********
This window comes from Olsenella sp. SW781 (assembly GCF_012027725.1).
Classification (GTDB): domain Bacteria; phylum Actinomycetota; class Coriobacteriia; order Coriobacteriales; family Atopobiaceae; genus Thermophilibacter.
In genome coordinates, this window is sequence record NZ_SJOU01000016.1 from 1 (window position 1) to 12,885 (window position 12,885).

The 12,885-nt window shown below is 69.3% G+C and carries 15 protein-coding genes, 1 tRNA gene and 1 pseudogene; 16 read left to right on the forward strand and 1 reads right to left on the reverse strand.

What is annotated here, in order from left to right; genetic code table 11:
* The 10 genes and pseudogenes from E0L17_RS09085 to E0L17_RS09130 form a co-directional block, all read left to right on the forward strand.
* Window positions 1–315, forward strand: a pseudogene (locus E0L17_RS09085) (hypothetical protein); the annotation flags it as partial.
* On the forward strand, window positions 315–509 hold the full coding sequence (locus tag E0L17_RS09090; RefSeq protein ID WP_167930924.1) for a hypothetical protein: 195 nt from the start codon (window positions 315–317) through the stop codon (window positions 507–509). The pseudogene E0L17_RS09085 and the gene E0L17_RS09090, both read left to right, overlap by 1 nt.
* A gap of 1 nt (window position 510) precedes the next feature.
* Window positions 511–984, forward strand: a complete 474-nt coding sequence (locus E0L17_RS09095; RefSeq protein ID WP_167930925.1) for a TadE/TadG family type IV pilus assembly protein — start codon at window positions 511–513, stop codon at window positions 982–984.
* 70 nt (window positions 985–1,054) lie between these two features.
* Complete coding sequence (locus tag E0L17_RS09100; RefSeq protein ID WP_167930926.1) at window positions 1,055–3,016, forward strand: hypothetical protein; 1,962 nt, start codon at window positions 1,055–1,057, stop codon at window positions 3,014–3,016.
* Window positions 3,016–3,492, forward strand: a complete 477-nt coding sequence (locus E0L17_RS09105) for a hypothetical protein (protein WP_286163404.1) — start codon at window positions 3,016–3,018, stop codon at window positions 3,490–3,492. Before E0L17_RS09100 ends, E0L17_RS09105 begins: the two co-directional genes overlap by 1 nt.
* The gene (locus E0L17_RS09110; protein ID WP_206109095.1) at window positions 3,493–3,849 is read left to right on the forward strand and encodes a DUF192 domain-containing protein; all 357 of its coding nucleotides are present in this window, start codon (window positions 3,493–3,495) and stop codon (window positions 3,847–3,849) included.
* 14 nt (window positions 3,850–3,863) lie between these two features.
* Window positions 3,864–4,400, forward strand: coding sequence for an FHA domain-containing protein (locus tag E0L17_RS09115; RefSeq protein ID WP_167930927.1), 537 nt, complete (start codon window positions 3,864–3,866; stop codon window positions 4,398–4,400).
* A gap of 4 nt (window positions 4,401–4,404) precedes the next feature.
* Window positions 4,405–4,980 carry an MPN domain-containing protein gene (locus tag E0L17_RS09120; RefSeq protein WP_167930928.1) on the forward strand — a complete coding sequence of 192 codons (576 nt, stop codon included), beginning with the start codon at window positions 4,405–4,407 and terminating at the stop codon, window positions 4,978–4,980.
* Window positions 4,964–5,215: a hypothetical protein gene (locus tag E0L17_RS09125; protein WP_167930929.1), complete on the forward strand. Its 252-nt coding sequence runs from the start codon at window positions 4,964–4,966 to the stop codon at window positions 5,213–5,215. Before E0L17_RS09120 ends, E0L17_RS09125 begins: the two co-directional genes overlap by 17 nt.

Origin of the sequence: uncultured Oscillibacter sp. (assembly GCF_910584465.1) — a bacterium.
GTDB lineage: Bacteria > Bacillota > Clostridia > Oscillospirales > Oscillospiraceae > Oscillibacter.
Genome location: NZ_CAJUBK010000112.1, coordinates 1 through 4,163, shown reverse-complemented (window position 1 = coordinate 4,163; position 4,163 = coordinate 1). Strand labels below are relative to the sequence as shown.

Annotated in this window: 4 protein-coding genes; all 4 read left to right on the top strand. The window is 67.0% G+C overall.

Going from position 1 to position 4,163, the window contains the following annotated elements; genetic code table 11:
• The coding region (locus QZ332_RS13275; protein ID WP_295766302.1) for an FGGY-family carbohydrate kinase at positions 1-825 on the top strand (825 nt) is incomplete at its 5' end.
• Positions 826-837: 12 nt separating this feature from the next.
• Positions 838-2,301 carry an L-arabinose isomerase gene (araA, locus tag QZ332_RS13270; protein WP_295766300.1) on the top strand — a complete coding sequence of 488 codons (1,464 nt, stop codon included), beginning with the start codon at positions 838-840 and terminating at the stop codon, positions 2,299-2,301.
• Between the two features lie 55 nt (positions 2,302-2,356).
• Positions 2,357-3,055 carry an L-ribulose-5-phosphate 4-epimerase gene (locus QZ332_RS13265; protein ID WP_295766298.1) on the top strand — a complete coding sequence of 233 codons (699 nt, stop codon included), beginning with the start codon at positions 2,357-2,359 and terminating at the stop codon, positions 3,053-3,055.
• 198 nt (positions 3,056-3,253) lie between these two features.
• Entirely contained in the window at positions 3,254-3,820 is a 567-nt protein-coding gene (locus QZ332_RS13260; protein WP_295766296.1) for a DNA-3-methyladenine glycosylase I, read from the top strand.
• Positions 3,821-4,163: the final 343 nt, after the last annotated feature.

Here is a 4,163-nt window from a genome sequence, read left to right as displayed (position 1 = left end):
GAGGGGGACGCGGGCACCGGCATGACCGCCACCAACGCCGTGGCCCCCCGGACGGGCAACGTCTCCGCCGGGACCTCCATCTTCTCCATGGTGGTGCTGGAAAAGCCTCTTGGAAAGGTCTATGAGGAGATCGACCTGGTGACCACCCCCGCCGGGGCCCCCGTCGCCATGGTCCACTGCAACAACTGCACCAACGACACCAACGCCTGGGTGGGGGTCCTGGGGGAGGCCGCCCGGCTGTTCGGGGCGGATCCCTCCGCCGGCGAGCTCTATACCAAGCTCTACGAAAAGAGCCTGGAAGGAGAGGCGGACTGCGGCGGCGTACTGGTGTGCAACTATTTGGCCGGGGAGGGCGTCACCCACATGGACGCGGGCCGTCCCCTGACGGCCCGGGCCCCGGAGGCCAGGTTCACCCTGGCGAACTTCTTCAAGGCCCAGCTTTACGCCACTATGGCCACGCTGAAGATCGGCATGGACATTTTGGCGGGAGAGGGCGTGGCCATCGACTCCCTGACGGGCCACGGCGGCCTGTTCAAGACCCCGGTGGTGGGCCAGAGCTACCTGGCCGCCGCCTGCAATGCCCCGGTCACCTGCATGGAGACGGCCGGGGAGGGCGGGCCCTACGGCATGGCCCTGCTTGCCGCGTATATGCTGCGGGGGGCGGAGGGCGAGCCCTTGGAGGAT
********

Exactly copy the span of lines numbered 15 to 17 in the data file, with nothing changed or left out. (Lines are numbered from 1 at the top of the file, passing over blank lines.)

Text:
* 14 nt (window positions 3,850–3,863) lie between these two features.
* Window positions 3,864–4,400, forward strand: coding sequence for an FHA domain-containing protein (locus tag E0L17_RS09115; RefSeq protein ID WP_167930927.1), 537 nt, complete (start codon window positions 3,864–3,866; stop codon window positions 4,398–4,400).
* A gap of 4 nt (window positions 4,401–4,404) precedes the next feature.